One of Australia's most popular and distinguished actors, Geoffrey Rush came to the attention of the international community in 1996 with his performance as pianist David Helfgott in Shine (1996). Rush won an Academy Award for Best Actor, Golden Globe, and Australian Film Institute Award for his work, and he subsequently began appearing in films that would further make him known to audiences all over the world.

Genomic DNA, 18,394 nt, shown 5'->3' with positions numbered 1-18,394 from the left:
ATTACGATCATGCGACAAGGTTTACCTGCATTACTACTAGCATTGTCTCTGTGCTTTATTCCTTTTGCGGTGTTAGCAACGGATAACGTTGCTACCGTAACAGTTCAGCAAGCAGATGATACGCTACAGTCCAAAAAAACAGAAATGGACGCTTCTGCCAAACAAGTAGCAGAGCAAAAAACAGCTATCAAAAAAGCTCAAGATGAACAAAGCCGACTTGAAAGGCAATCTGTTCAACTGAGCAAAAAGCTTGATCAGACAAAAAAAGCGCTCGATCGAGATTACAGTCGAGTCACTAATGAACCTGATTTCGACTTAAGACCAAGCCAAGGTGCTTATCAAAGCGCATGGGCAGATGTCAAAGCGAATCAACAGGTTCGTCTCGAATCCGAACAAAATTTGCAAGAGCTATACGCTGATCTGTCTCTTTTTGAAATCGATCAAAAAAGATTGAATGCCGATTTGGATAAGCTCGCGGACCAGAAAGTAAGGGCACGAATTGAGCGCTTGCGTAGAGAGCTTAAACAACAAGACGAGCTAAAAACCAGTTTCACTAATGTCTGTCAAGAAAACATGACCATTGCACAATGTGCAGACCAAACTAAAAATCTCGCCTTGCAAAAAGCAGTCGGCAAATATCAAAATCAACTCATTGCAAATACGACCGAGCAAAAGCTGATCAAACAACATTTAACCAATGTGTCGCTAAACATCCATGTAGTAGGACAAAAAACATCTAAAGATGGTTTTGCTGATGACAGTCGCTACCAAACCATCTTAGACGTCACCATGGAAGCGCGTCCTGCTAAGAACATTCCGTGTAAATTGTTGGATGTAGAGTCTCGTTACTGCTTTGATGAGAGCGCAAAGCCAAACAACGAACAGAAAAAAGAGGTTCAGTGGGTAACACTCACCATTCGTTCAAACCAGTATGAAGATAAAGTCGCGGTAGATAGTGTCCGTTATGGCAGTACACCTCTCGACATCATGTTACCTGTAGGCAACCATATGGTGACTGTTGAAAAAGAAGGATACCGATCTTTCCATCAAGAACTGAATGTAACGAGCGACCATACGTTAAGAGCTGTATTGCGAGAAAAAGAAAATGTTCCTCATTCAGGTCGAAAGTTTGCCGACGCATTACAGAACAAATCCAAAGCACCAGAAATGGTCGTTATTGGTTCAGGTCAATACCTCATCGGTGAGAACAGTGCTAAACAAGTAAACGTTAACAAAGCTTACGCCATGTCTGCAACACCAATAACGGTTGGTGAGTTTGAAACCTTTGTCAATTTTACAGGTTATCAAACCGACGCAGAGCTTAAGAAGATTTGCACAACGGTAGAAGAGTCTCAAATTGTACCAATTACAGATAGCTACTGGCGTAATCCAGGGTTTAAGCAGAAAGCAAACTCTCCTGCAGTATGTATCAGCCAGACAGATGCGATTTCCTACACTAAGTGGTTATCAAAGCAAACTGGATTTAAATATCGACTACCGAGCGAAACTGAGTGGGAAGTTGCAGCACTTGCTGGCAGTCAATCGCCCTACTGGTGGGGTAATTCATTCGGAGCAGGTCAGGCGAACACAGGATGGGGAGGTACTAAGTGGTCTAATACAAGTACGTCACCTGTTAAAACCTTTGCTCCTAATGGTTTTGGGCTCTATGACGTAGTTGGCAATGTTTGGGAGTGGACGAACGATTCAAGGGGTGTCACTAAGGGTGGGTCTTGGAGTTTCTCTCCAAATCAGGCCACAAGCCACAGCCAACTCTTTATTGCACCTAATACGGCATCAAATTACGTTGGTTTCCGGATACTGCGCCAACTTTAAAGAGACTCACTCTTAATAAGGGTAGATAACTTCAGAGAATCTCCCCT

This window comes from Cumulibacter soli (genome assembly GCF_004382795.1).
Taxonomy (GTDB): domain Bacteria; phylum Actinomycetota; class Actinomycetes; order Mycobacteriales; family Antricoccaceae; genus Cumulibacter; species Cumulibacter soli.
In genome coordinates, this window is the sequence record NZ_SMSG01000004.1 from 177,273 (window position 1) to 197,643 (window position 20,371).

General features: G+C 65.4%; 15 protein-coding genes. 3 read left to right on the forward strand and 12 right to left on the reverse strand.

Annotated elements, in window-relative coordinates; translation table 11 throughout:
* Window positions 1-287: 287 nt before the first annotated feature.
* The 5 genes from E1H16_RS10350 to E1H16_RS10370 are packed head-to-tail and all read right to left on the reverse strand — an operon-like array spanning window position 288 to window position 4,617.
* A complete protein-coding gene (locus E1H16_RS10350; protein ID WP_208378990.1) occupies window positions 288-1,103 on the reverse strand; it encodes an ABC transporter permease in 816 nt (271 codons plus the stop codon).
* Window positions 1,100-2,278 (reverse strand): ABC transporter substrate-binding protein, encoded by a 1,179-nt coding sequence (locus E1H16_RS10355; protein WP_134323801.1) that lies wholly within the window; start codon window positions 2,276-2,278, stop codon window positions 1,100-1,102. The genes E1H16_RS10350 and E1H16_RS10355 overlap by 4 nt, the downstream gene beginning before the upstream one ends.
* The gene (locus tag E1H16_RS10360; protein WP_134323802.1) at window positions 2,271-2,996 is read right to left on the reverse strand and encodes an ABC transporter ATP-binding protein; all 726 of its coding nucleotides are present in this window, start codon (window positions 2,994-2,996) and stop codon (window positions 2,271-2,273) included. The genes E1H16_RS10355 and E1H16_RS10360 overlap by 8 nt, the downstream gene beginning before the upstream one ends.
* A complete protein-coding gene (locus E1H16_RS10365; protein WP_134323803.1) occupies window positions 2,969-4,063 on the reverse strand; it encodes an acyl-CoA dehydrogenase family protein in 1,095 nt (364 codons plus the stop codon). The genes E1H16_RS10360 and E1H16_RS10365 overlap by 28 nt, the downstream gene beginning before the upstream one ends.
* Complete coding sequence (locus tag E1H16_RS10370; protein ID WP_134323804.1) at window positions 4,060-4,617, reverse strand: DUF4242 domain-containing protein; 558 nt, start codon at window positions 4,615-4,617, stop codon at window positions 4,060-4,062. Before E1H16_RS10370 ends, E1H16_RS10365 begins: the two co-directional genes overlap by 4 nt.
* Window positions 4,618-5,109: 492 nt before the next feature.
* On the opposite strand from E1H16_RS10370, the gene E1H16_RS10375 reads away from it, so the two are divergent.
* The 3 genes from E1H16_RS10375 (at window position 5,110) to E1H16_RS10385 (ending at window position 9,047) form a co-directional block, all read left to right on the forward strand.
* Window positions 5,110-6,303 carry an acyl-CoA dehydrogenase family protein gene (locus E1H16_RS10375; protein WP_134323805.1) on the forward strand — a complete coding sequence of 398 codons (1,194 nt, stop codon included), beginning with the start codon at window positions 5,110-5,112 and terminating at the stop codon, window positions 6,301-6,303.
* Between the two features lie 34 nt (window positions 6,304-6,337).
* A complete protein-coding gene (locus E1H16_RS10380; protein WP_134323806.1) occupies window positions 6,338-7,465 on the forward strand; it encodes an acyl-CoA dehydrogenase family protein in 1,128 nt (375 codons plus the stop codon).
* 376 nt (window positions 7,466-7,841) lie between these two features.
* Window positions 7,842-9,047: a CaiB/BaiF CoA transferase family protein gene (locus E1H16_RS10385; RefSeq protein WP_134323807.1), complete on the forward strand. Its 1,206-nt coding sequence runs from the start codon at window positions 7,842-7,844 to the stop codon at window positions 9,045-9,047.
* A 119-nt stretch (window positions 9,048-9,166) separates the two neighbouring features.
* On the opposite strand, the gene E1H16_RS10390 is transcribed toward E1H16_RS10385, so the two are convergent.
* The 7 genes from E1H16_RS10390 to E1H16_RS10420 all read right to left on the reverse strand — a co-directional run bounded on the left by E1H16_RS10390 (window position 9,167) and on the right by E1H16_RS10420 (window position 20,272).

A Queensland native, Rush was born in Toowoomba on July 6, 1951. After taking an arts degree from the University of Queensland, he began his theater career at Brisbane's Queensland Theatre Company. In addition to honing his skills with the classics, Rush lived in Paris for two years, where he studied pantomime at the Jacques Lecoq School of Mime. After returning to Australia, the actor resumed his stage work, at one point co-starring in Waiting for Godot with former roommate Mel Gibson. He spent much of the early '80s as part of director Jim Sharman's Lighthouse troupe and he also began working in film; his debut came in the 1981 Hoodwink, which also featured a young Judy Davis. Rush continued to appear in Australian films and on the stage, directing a number of theatrical productions in addition to acting in them. His big international break came in the form of the aforementioned Shine; following the adulation surrounding his performance as the unbalanced piano prodigy, Rush began to garner substantial roles in a number of high-profile projects. First was Gillian Armstrong's Oscar and Lucinda (1997), in which he played Oscar's great-grandson. The following year the actor drew raves for his work in Elizabeth, which featured him as the Queen's casually sinister confidant, and Shakespeare in Love, for which he again donned tights, this time to play a debt-ridden theater owner. His work in that film scored him his second Oscar nomination, this time for Best Supporting Actor. The same year, he could also be seen as the dastardly Inspector Javert in Bille August's adaptation of Les Miserables.